Trilobites rock!

Saturday, January 15, 2005

Photo of the Unclimber

birds don't climb, they fly

...well, unless they are flightless birds -- but then they still don't climb, they walk, maybe even run in a sort of waddling way... Oh, nevermind.

TECH SUPPORT: Okay, what I'm really trying to do is make this picture my profile picture. I've gotten as far as pasting the URL into my profile only to be stopped and told that the image must be 50k or less. Personally, I think I'm worth more, but its been a few years since I've been in the workforce. Anyway, how do I reduce the size of the picture so I can do this? Its not clear from Hello and help from Hello is not working on AOL, its too big or something. Why does it always come down to size? Size doesn't matter, but apparently, it can be too big. Who knew?

Posted by Hello

Barney vs. Clifford

My friend Mike at Clanlally has set me off. I think he does this for his own amusement, but why should he be the only one to benefit? There is at least one other person out there who enjoys watching me get crazy (DH) and there may be others.

As an intitial matter, Mike keeps referring to me as Sparky, even though I've started using my name in an effort to gain a peaceful, spiritual equilibrium. Apparently, he thinks I'm fronting and that he can just poke, poke, poke and get old Sparky back.

He has suggested to me that Clifford is on par with Barney. He finds Barney too cutesy, but thinks Clifford is cute but not cutesy. Hmmmm....I wrote to him:

Barney is somehow more real to me -- perhaps because they make it clear that he is a product of the children's imagination and he always returns to being a doll at the end. Clifford is totally unreal and is far more sacchrin than Barney. Clifford is ever-patient with his annoying, snobby friends (okay, Christ-like, even). I actually don't like Clifford. And this whole terrifying notion that your dog could make you leave your home and friends and force you to move to an island where he is dangerous to the environment (ground shaking when he walks, indigenous plants destroyed beneath his feet). No, Mike, everything it NOT all right on Birdwell Island.
I think I may post this rant, its more amusing than most of the stuff on my blog.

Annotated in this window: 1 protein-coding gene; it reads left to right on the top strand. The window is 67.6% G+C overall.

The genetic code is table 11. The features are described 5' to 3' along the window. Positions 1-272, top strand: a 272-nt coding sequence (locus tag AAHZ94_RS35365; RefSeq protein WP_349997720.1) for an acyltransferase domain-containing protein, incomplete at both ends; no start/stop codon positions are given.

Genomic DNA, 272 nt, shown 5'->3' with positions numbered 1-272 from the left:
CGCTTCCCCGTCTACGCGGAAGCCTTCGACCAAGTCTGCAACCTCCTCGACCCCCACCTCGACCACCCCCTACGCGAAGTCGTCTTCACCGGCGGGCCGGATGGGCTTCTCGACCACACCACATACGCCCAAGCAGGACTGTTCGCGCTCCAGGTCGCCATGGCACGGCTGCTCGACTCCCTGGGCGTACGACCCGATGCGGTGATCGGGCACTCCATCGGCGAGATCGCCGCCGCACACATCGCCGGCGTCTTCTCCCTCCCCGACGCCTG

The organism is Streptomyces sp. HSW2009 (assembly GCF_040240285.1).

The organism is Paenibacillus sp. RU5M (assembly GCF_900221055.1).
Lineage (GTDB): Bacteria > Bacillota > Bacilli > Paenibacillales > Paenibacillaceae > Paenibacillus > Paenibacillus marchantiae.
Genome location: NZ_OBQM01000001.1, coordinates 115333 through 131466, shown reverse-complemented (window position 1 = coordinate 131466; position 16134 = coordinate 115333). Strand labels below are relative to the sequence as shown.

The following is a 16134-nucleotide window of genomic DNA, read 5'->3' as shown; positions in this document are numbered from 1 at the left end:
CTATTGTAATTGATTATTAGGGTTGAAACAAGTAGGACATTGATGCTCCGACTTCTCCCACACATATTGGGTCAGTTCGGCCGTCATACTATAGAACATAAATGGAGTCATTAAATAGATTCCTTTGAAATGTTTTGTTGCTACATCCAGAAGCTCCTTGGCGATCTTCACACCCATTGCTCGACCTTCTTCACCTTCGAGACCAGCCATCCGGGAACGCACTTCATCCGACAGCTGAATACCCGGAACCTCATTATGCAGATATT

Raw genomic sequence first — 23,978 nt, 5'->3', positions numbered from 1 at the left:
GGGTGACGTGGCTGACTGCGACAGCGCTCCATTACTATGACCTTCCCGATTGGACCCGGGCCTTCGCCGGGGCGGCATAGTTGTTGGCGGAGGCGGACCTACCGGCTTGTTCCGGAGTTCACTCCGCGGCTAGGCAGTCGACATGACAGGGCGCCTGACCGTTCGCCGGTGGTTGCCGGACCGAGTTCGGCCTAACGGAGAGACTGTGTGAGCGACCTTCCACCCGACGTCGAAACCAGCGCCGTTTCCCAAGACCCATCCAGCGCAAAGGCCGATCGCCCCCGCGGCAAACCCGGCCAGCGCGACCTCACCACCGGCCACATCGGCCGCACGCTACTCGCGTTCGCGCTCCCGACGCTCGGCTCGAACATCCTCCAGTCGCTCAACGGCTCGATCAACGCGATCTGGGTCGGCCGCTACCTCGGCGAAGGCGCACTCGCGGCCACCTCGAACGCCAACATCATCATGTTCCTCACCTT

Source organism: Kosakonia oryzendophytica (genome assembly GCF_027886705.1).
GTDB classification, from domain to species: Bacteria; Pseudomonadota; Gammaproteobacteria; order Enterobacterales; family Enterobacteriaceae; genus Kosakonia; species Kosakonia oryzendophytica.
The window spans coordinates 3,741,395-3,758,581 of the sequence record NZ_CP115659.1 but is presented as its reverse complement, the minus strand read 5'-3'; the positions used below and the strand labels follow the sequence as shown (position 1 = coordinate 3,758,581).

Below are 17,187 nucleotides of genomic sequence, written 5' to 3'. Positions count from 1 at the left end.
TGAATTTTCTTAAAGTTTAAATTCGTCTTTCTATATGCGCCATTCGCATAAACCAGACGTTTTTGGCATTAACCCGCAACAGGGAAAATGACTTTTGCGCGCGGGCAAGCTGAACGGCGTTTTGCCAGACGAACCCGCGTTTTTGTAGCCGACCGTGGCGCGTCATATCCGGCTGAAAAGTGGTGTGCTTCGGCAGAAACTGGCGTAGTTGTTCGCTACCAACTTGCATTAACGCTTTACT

By the way, Clifford is dead (rest in peace John Ritter).

Oh no, am I back to the same fundy stance I took with Christianity a year ago? I can only see the virtues of Barney while closing myself to the possibilities of Clifford? Perhaps Barney and Clifford are brothers.

Sorry for the Zzzzs

Okay, this blog is getting a bit dull with my under-researched legislative posts. In my defense, I've spent a lot of time looking at legislation and I wanted to share the bills I saw that captured my attention. Perhaps a bad policy because I'm not knowledgeable about them, there are plenty of others out there that did not come across my path, my only hope was to inspire others.

Friday, January 14, 2005

Just Something to Make Abortion More Difficult

Require clinics to follow all the requirements of a hospital. Kenny-boy, love him on homeschooling, less so on abortion issues. I may be purple, but I'm absolutely pro-choice.

Regulation of abortion clinics. Ken T. Cuccinelli, II
Summary as introduced:Regulation of abortion clinics. Requires the regulation of abortion clinics as a category of outpatient surgical hospital and sets forth the requirements for the licensure of abortion clinics in a new article. Abortion clinics will not be required to comply with certificate of public need requirements or health care data reporting. The provision becomes effective on January 1, 2006. The Board of Health must promulgate emergency regulations that include licensure fees for abortion clinics in an amount calculated to cover only the costs of the regulation required in this act. Senate Bill 839. Full Text

Can You Say "Red State"?

Our House wants to urge the U.S. Senate to confirm Supreme Court nominees quickly. THAT'S interesting. Perhaps there are resolutions like this all the time, but its sort of creepy to me.

RESOLVED by the House of Delegates, That the Senate of the United States be urged during the 109th Congress to expeditiously confirm all nominations to the United States Supreme Court by the President; and, be it
Legislative Information System

Whats Going On at School

There are lots of bills regarding education, here are some bills I thought looked interesting because they seem to expand the role of the schools from just teaching our kids...

Virginia Wellness-Related Fitness Test. Requires the local school boards of each school division to annually administer the Virginia Wellness-Related Fitness Test that must include an assessment of students' height and weight. Height and weight must be measured in grades K, 3, 7, and 10 unless students are admitted for the first time to a public kindergarten or elementary school and have been weighed and measured as part of the comprehensive physical examination. The Department of Education must enter into a memorandum of agreement with the Department of Health for the sharing of aggregate information on physical fitness, height, and weight from which personal identifiers have been removed. HB 2140. Full Text

An obesity bill from the Senate (there is a House bill on this also, mentioned in a previous post)